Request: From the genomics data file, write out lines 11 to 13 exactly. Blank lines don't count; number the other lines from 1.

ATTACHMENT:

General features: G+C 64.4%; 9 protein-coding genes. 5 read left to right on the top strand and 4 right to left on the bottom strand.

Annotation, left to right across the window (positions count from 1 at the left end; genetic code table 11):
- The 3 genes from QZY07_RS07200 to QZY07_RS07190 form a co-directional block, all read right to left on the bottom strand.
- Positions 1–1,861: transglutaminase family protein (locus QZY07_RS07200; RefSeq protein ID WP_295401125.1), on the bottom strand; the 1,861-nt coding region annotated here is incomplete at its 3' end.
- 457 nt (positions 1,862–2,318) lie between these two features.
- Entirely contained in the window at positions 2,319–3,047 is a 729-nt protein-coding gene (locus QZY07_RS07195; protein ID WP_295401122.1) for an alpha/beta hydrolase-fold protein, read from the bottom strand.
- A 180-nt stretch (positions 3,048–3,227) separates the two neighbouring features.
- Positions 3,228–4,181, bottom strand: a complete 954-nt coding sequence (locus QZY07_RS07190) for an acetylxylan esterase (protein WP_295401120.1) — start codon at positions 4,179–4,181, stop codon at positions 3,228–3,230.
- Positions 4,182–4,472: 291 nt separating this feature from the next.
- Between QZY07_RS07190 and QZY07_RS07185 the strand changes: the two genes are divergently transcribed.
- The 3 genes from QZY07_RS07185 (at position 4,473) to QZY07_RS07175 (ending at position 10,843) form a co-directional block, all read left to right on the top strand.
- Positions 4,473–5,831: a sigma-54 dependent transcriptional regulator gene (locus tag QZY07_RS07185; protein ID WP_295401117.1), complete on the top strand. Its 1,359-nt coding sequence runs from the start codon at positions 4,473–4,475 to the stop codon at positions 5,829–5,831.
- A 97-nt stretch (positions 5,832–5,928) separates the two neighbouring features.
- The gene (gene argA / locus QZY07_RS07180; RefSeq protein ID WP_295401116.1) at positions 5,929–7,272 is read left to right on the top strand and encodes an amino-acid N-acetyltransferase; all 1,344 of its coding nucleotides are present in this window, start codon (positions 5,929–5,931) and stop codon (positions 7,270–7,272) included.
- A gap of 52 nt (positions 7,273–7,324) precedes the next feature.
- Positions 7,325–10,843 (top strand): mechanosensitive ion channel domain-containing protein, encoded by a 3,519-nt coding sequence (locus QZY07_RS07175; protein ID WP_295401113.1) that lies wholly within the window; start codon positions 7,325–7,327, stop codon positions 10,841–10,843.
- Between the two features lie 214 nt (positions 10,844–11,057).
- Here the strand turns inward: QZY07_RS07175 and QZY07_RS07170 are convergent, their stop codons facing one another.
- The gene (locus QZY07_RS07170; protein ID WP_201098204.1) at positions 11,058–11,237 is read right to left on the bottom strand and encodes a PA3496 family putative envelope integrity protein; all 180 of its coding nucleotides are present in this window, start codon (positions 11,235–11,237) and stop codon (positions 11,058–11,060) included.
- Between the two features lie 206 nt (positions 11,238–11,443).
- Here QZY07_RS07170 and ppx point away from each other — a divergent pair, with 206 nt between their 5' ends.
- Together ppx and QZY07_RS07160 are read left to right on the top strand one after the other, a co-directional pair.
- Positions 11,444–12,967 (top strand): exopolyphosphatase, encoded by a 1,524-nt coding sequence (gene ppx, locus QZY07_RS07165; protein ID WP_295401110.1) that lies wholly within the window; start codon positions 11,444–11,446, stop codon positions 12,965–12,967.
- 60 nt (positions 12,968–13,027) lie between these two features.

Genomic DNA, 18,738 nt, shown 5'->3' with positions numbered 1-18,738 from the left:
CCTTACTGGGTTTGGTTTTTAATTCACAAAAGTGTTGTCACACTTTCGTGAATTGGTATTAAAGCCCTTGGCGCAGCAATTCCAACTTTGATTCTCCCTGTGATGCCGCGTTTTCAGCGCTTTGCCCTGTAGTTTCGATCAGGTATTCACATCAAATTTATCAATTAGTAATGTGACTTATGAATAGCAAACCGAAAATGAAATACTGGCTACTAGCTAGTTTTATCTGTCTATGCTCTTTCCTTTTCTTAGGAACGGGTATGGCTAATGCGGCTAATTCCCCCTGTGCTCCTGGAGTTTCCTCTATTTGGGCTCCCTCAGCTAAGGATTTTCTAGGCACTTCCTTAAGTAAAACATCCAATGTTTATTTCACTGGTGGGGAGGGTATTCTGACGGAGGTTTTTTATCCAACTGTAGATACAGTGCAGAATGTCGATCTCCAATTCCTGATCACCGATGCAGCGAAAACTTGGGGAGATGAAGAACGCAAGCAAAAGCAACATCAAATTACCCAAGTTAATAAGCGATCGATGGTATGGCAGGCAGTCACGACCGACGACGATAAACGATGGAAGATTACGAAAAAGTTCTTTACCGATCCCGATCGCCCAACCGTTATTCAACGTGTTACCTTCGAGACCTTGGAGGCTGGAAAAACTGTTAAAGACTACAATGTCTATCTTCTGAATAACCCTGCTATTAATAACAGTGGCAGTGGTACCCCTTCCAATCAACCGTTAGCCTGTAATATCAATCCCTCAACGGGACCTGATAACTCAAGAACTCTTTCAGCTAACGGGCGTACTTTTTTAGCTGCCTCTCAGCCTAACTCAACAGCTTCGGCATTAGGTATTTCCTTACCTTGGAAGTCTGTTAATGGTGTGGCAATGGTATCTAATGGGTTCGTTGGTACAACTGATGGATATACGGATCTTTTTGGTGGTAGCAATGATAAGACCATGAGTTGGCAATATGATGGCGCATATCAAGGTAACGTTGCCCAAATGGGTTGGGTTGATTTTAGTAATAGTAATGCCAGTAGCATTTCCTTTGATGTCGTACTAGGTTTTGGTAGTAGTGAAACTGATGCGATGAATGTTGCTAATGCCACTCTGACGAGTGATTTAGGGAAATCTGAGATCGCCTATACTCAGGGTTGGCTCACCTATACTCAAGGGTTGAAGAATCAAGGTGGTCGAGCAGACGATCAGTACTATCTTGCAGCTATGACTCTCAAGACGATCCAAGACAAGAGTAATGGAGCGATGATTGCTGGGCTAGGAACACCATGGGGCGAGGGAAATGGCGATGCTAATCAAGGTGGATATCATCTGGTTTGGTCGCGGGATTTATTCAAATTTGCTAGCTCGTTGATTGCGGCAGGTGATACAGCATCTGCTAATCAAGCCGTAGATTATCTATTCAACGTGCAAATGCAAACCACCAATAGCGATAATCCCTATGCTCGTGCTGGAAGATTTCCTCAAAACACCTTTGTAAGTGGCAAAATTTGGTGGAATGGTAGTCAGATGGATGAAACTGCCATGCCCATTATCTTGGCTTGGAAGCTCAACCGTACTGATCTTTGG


- The 3 genes from QZY07_RS07185 (at position 4,473) to QZY07_RS07175 (ending at position 10,843) form a co-directional block, all read left to right on the top strand.
- Positions 4,473–5,831: a sigma-54 dependent transcriptional regulator gene (locus tag QZY07_RS07185; protein ID WP_295401117.1), complete on the top strand. Its 1,359-nt coding sequence runs from the start codon at positions 4,473–4,475 to the stop codon at positions 5,829–5,831.
- A 97-nt stretch (positions 5,832–5,928) separates the two neighbouring features.